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The extra rain we received this spring and early summer has swollen a lot of our waterways well into summer this year. This creates some unusual fishing opportunities.

The Skokie Lagoons, Wolf Lake and other waters have unusually high levels. The high water provides additional feeding areas for the fish, and all the grass, trees and banks now in the water are a giant smorgasbord of insects, worms and the like. This food source is normally not available this late in the year. Fishermen should be taking advantage of it and targeting the spots for fish.

These spots may be quite shallow, only a few feet deep, but that should not spook one away. These areas can be fished a couple of ways, and they all should be tried. The quickest way to locate fish is with an 1/8 oz. jig head and 3-4″ twister tail. Color choices are white, yellow, chartreuse or orange. These can be cast around any object or weed edge, and one can cover a lot of water locating active fish.

Try visualizing the shore edge with the water at normal levels and work that edge, which will now be submerged. Another option is to use live bait, such as night crawlers or leeches. This presentation should be done with a slip float to adjust to the depth of the fishing area. Slip float rigs are available at most tackle shops.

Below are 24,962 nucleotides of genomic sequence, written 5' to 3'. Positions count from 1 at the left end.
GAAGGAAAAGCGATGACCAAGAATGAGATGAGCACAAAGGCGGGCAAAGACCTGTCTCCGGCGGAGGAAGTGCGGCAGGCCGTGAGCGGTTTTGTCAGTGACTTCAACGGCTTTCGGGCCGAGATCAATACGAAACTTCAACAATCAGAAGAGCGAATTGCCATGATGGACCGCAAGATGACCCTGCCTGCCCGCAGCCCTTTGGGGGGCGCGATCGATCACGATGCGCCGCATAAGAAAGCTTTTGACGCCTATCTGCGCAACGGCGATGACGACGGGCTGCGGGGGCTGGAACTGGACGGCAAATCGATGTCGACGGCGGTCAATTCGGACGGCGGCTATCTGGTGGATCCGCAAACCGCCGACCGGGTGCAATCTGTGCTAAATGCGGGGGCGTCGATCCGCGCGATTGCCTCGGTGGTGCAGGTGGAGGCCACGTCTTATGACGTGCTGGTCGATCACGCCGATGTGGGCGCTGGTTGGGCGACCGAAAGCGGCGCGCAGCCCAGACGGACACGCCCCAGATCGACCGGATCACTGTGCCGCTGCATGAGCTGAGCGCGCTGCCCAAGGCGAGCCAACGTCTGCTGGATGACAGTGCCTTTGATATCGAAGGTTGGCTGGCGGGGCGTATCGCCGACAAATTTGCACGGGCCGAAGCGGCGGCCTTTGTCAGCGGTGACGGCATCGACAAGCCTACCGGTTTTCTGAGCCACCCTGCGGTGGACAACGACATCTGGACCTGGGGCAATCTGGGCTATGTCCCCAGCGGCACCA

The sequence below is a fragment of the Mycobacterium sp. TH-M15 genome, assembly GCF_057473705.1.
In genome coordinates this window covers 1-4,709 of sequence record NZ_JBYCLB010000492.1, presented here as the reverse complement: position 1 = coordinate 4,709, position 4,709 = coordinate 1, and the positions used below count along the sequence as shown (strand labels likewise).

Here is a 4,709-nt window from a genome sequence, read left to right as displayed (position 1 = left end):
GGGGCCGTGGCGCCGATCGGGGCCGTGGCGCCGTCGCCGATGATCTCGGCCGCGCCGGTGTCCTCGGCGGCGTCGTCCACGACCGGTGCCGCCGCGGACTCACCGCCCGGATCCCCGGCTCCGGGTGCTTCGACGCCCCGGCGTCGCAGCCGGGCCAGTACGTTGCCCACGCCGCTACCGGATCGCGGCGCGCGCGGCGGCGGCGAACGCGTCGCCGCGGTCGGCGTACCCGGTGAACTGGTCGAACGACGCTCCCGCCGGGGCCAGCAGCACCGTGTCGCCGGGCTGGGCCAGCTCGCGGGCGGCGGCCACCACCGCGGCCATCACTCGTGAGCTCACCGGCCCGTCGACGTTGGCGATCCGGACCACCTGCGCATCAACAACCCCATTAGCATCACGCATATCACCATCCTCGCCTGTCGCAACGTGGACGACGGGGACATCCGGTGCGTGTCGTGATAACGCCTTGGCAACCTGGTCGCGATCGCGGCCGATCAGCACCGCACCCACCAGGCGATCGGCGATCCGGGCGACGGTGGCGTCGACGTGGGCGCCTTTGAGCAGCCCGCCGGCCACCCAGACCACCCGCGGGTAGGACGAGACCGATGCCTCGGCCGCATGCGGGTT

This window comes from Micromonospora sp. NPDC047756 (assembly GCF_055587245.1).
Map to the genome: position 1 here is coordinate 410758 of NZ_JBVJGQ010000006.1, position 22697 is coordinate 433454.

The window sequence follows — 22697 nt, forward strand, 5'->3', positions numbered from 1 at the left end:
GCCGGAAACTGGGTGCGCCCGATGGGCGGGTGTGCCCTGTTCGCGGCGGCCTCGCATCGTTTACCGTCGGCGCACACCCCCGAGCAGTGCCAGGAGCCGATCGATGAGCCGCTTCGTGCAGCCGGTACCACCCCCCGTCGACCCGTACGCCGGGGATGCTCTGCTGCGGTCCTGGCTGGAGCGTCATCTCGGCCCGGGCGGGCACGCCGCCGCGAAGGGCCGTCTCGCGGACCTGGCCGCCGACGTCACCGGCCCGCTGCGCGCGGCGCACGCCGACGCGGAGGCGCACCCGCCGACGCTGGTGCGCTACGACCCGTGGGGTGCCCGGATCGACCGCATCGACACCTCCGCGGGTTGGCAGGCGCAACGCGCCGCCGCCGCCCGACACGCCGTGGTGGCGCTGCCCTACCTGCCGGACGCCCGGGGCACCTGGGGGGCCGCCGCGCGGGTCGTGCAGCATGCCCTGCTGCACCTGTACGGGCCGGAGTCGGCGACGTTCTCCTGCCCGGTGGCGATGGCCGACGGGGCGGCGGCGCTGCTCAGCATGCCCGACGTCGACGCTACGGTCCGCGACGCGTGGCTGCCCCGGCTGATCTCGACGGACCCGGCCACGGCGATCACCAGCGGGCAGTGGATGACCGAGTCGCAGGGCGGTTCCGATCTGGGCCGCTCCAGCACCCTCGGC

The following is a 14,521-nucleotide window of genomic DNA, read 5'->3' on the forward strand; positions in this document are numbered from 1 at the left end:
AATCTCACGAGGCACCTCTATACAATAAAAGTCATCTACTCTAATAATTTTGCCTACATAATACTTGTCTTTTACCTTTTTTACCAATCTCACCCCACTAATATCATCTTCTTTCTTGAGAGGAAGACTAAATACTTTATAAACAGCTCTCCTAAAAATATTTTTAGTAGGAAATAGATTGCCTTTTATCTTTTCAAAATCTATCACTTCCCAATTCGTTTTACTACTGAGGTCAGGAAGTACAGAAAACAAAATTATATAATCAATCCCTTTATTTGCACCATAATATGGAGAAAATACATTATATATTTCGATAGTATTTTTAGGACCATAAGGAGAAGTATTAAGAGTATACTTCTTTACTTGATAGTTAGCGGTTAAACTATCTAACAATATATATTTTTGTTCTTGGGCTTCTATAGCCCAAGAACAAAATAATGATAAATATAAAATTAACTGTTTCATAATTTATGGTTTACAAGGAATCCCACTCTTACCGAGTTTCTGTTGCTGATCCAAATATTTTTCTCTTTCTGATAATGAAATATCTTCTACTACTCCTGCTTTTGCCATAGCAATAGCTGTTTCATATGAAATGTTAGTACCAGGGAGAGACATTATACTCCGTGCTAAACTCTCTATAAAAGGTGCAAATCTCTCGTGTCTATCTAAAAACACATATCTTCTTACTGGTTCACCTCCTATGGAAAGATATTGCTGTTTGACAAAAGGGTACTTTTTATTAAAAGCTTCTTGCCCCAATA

This setup can be used in extremely shallow areas if necessary, which is why it’s great for this type of fish catching. Leeches should be hooked through the sucker end; nightcrawlers can either be hooked through the collar or hooked in the end. Try nightcrawlers first, because they are easier to work into the hook. If a whole nightcrawler produced a lot of short hits, try using just half a crawler. If that does not work, then switch to leeches.

Water levels will begin to recede as the summer progresses, so this is a short window of opportunity.

Give it a try.

Until next time, keep a tight line.

Visit Dick at hookedonfishing@comcast.net.